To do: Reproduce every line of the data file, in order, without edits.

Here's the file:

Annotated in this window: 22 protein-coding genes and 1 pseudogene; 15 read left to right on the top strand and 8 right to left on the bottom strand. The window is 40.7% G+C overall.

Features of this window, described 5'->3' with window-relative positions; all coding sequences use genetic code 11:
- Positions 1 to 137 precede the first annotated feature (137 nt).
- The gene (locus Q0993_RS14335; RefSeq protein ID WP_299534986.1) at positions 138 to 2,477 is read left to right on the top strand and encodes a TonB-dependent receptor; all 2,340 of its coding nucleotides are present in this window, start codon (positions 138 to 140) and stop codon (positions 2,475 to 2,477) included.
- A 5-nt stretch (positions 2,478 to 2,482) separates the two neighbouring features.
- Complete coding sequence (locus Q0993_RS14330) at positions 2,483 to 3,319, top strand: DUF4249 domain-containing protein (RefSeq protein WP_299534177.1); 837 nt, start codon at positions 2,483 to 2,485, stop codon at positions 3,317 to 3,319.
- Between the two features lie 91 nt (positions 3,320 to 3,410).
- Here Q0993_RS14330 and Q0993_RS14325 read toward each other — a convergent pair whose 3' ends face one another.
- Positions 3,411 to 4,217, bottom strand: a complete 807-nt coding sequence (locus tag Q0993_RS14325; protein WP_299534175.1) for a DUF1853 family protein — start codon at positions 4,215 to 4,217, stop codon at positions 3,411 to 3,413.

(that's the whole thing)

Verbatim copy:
Annotated in this window: 22 protein-coding genes and 1 pseudogene; 15 read left to right on the top strand and 8 right to left on the bottom strand. The window is 40.7% G+C overall.

Features of this window, described 5'->3' with window-relative positions; all coding sequences use genetic code 11:
- Positions 1 to 137 precede the first annotated feature (137 nt).
- The gene (locus Q0993_RS14335; RefSeq protein ID WP_299534986.1) at positions 138 to 2,477 is read left to right on the top strand and encodes a TonB-dependent receptor; all 2,340 of its coding nucleotides are present in this window, start codon (positions 138 to 140) and stop codon (positions 2,475 to 2,477) included.
- A 5-nt stretch (positions 2,478 to 2,482) separates the two neighbouring features.
- Complete coding sequence (locus Q0993_RS14330) at positions 2,483 to 3,319, top strand: DUF4249 domain-containing protein (RefSeq protein WP_299534177.1); 837 nt, start codon at positions 2,483 to 2,485, stop codon at positions 3,317 to 3,319.
- Between the two features lie 91 nt (positions 3,320 to 3,410).
- Here Q0993_RS14330 and Q0993_RS14325 read toward each other — a convergent pair whose 3' ends face one another.
- Positions 3,411 to 4,217, bottom strand: a complete 807-nt coding sequence (locus tag Q0993_RS14325; protein WP_299534175.1) for a DUF1853 family protein — start codon at positions 4,215 to 4,217, stop codon at positions 3,411 to 3,413.